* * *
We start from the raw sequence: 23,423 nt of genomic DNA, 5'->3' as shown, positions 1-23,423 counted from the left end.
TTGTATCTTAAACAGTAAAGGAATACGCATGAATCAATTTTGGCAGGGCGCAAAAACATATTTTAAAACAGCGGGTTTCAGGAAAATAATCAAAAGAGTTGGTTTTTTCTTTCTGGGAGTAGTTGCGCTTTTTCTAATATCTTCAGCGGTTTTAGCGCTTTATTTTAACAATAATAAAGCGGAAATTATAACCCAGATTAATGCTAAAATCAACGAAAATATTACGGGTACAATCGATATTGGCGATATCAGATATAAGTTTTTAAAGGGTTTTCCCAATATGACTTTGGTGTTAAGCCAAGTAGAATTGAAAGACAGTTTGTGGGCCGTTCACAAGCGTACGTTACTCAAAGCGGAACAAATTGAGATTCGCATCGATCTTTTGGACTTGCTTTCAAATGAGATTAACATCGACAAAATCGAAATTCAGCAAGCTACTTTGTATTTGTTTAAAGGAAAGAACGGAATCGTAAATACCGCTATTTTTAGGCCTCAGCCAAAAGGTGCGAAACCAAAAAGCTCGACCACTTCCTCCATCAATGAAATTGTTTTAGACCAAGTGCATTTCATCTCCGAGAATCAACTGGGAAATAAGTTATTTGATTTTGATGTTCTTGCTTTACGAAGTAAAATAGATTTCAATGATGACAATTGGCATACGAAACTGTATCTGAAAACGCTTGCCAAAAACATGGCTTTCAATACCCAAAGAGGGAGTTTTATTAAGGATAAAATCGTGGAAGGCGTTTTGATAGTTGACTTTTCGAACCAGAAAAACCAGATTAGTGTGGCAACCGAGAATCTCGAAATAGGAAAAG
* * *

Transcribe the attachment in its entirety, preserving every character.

We start from the raw sequence: 23,423 nt of genomic DNA, 5'->3' as shown, positions 1-23,423 counted from the left end.
TTGTATCTTAAACAGTAAAGGAATACGCATGAATCAATTTTGGCAGGGCGCAAAAACATATTTTAAAACAGCGGGTTTCAGGAAAATAATCAAAAGAGTTGGTTTTTTCTTTCTGGGAGTAGTTGCGCTTTTTCTAATATCTTCAGCGGTTTTAGCGCTTTATTTTAACAATAATAAAGCGGAAATTATAACCCAGATTAATGCTAAAATCAACGAAAATATTACGGGTACAATCGATATTGGCGATATCAGATATAAGTTTTTAAAGGGTTTTCCCAATATGACTTTGGTGTTAAGCCAAGTAGAATTGAAAGACAGTTTGTGGGCCGTTCACAAGCGTACGTTACTCAAAGCGGAACAAATTGAGATTCGCATCGATCTTTTGGACTTGCTTTCAAATGAGATTAACATCGACAAAATCGAAATTCAGCAAGCTACTTTGTATTTGTTTAAAGGAAAGAACGGAATCGTAAATACCGCTATTTTTAGGCCTCAGCCAAAAGGTGCGAAACCAAAAAGCTCGACCACTTCCTCCATCAATGAAATTGTTTTAGACCAAGTGCATTTCATCTCCGAGAATCAACTGGGAAATAAGTTATTTGATTTTGATGTTCTTGCTTTACGAAGTAAAATAGATTTCAATGATGACAATTGGCATACGAAACTGTATCTGAAAACGCTTGCCAAAAACATGGCTTTCAATACCCAAAGAGGGAGTTTTATTAAGGATAAAATCGTGGAAGGCGTTTTGATAGTTGACTTTTCGAACCAGAAAAACCAGATTAGTGTGGCAACCGAGAATCTCGAAATAGGAAAAG